7 Tips for Improving Your Relationship with Money While Travelling

by Editor

When most people think about vacations, they think about luxury, extravagance, and comfort. But this isn’t always feasible, especially with the International Monetary Fund forecasting global inflation to reach around 6.6% in 2023, which is still above pre-pandemic levels. 

Although this current climate dictates that travellers ought to be more frugal with their money, vacations are very much beneficial to one’s physical and mental constitution. It’s very much possible to maintain a good relationship with money while travelling. Here’s how: 

1. Start with a plan

As with all things in life, having a plan pretty much ensures a positive outcome. It can be very tempting to go with the flow – but this isn’t a great idea if you don’t have a bottomless bank account.

Start planning months ahead of your target dates. If you’re travelling for an extended period, you might even want to plan years in advance. That way you can enjoy options that are off-peak and less crowded.

The Travel suggests looking into locations like The Maldives, Cambodia, Nepal, and India as wonderful places to take an extended trip.

2. Do your research

No matter how near or far your destination will be, make sure to do your research for the best lodging, transportation, and food options. In doing so, you’ll find that many museums, parks, shows, and other attractions are free to access.

If you want to save even more money, consider going on walking tours to navigate these destinations while also learning about the local culture, history, and offerings. This will also help you avoid unnecessary spending.

3. Know your finances

Once you’ve done your part in researching, it’s time to set a budget according to your capabilities and set aside a financial buffer as an emergency fund.

Check your credit score and make sure to inform your bank that you’re travelling to avoid having your account frozen due to suspicious activity.

Another excellent tip for avid travellers is to apply for miles, cashback, and other travel credit cards because these points will accumulate and allow you to enjoy benefits like free flights and hotel nights. 

4. Avoid emotional spending

In a post by Upgraded Points on the psychology of spending money, they highlight emotional spending as something to look out for.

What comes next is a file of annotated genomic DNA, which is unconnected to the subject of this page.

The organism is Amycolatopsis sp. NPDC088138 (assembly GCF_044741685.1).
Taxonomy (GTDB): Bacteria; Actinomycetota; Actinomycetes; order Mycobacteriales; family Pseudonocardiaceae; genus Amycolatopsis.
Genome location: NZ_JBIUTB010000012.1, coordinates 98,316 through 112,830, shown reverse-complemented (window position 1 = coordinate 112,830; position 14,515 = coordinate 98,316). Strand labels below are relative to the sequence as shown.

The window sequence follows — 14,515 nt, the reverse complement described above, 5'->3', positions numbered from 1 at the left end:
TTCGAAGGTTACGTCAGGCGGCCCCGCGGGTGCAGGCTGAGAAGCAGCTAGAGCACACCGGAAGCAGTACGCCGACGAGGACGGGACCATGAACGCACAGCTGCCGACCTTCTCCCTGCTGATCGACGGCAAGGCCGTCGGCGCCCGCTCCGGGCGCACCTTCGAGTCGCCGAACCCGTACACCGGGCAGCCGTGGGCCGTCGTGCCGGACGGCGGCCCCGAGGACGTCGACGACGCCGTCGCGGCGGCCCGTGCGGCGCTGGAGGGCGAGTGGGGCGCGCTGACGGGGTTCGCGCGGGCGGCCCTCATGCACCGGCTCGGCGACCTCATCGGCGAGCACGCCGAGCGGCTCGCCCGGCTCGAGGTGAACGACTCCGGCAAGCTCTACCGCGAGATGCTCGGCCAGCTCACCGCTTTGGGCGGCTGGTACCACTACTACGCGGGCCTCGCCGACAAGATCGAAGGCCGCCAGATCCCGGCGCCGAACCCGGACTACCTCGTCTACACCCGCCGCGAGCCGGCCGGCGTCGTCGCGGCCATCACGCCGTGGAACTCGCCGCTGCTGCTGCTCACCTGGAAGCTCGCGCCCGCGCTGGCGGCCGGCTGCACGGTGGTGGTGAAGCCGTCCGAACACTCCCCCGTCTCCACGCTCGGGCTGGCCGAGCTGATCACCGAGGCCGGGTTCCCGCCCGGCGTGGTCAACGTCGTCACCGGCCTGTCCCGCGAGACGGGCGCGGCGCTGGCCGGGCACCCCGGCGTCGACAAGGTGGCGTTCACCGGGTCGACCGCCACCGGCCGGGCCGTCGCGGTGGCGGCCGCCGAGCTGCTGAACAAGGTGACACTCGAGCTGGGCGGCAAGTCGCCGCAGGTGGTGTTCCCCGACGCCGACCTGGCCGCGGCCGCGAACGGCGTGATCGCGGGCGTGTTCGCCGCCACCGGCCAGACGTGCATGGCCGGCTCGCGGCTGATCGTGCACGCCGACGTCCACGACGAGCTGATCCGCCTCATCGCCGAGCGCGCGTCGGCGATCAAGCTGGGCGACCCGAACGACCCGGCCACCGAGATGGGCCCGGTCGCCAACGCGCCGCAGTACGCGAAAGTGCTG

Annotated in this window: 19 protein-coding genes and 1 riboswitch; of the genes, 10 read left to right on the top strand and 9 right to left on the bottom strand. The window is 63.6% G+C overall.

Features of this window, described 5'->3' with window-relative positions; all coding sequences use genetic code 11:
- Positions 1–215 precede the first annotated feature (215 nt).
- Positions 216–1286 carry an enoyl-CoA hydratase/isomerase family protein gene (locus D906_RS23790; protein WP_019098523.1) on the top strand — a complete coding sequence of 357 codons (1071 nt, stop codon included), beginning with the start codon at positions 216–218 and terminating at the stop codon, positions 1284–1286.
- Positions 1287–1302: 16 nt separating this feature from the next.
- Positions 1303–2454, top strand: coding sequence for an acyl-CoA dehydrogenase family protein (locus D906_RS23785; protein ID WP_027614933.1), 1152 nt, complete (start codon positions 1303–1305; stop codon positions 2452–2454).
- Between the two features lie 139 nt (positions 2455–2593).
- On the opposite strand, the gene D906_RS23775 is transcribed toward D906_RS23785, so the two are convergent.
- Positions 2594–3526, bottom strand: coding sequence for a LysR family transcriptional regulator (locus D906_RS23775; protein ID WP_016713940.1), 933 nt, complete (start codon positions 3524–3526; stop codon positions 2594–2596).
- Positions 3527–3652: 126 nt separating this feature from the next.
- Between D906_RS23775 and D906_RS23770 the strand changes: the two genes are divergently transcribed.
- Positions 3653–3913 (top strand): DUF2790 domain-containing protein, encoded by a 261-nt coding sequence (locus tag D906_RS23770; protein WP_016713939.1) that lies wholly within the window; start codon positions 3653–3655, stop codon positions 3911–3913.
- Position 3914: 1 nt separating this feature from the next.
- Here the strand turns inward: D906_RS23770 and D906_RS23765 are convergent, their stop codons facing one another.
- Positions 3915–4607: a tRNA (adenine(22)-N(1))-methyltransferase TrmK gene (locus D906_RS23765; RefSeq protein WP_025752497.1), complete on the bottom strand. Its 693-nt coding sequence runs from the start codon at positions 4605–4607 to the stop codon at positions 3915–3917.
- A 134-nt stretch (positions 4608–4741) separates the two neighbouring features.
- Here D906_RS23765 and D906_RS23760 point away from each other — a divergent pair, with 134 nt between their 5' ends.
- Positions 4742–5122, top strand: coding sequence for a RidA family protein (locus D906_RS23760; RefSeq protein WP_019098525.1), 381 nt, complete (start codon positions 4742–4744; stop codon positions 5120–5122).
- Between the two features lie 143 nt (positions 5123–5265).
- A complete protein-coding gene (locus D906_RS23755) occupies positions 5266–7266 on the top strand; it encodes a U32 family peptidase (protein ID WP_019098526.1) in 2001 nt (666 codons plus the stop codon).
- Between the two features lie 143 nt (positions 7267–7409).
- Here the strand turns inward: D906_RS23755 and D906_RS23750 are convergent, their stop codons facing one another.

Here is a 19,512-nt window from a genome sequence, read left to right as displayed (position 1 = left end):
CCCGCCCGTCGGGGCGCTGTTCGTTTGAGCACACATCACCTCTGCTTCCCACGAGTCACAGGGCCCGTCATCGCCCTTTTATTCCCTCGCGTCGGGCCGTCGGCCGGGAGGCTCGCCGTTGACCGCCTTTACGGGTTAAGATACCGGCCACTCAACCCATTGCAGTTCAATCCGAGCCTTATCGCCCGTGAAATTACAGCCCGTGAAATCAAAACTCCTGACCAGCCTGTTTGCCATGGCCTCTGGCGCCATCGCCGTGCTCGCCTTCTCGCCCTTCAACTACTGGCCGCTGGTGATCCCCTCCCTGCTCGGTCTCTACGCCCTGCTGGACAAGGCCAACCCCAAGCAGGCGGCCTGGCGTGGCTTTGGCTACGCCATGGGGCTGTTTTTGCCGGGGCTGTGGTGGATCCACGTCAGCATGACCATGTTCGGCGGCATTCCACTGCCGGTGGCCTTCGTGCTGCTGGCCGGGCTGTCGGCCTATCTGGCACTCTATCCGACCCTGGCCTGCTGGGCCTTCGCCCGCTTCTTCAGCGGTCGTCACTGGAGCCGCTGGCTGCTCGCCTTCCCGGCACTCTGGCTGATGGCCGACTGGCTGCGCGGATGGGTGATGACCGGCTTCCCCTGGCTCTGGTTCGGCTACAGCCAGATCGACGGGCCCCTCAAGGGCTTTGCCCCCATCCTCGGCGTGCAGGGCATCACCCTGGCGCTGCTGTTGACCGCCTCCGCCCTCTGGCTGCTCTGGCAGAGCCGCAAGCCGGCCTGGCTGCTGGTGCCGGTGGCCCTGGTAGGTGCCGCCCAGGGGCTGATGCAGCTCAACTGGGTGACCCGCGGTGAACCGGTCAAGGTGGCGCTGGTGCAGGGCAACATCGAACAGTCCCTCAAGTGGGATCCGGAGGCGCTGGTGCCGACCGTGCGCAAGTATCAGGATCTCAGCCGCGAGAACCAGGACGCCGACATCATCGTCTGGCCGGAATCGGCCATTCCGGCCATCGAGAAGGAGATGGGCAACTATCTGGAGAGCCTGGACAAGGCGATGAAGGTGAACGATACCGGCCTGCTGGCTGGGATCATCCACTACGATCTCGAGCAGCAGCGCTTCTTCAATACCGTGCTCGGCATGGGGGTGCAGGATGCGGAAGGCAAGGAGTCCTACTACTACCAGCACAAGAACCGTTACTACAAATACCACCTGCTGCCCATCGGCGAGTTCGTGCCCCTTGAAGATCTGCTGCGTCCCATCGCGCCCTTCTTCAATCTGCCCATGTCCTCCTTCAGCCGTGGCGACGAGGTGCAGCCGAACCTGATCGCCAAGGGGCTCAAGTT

Returning recently bought items, competing with others, spending even though money is tight, and momentary instances of gratification are all signs of relying on emotional spending.

To avoid doing so, stick to your plan and budget, and determine the underlying triggers as to why you’re impulsively spending.

5. Earn back money

During long-term travels, it’s a good idea to try and earn back money you spend during your free time. For instance, an Insider article highlights house-sitting for absent homeowners as a popular way to enjoy lodging while on trips.

Handling deliveries, bartending, bookkeeping, or running a cashier are also some of the part-time jobs you can consider taking. If you’re already working remotely, however, then it’s a much simpler task to keep working while travelling.

6. Invest in travel accessories

If you keep purchasing items like bottles of water or toiletries on your trips, the amount spent will add up over time without you even noticing.

Here at Wander, we suggest stocking up on handy travel accessories such as utensils, hand towels, refillable bottles, and the like. This way, you’ll be able to save a considerable amount while reducing your carbon footprint.

It’s also wise to choose durable luggage, footwear, and gadgets to be sure that you can utilize them for the long term.

7. Track your expenses

In connection with planning your trip and knowing your finances, we also highly recommend keeping track of your expenses. While this can prove to be difficult, especially if you’re spending in multiple currencies, several phone apps and tools can help make this process easier.

By doing so, you can check how much you’ve spent, and how much you can still afford to pay. It’s also a fantastic way to learn from experiences and help you with budgeting the next time around.

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